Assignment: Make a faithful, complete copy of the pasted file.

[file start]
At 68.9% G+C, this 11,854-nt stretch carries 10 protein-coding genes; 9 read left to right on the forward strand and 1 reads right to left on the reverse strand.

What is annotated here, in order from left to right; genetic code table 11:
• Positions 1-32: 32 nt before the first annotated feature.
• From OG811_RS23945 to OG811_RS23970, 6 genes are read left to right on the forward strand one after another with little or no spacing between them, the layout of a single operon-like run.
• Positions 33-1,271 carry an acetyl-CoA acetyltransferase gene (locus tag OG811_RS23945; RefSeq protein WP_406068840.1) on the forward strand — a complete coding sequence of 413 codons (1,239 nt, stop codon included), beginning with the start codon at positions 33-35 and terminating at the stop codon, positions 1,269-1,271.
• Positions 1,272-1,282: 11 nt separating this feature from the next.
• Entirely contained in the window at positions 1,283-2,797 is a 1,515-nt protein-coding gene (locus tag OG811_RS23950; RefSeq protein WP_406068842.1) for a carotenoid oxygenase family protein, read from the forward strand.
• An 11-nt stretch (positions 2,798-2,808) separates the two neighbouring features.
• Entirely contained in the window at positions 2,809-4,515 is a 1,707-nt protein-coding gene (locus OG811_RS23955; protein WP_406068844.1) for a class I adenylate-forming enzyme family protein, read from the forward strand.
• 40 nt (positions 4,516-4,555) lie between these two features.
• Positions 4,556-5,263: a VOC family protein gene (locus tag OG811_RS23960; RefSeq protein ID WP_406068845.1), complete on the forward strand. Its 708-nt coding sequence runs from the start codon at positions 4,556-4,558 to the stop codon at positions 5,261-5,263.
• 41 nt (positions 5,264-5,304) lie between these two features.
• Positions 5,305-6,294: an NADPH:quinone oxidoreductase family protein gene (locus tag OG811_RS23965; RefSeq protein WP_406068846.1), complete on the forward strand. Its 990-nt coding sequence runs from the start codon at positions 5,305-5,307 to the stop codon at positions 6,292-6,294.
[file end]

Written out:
At 68.9% G+C, this 11,854-nt stretch carries 10 protein-coding genes; 9 read left to right on the forward strand and 1 reads right to left on the reverse strand.

What is annotated here, in order from left to right; genetic code table 11:
• Positions 1-32: 32 nt before the first annotated feature.
• From OG811_RS23945 to OG811_RS23970, 6 genes are read left to right on the forward strand one after another with little or no spacing between them, the layout of a single operon-like run.
• Positions 33-1,271 carry an acetyl-CoA acetyltransferase gene (locus tag OG811_RS23945; RefSeq protein WP_406068840.1) on the forward strand — a complete coding sequence of 413 codons (1,239 nt, stop codon included), beginning with the start codon at positions 33-35 and terminating at the stop codon, positions 1,269-1,271.
• Positions 1,272-1,282: 11 nt separating this feature from the next.
• Entirely contained in the window at positions 1,283-2,797 is a 1,515-nt protein-coding gene (locus tag OG811_RS23950; RefSeq protein WP_406068842.1) for a carotenoid oxygenase family protein, read from the forward strand.
• An 11-nt stretch (positions 2,798-2,808) separates the two neighbouring features.
• Entirely contained in the window at positions 2,809-4,515 is a 1,707-nt protein-coding gene (locus OG811_RS23955; protein WP_406068844.1) for a class I adenylate-forming enzyme family protein, read from the forward strand.
• 40 nt (positions 4,516-4,555) lie between these two features.
• Positions 4,556-5,263: a VOC family protein gene (locus tag OG811_RS23960; RefSeq protein ID WP_406068845.1), complete on the forward strand. Its 708-nt coding sequence runs from the start codon at positions 4,556-4,558 to the stop codon at positions 5,261-5,263.
• 41 nt (positions 5,264-5,304) lie between these two features.
• Positions 5,305-6,294: an NADPH:quinone oxidoreductase family protein gene (locus tag OG811_RS23965; RefSeq protein WP_406068846.1), complete on the forward strand. Its 990-nt coding sequence runs from the start codon at positions 5,305-5,307 to the stop codon at positions 6,292-6,294.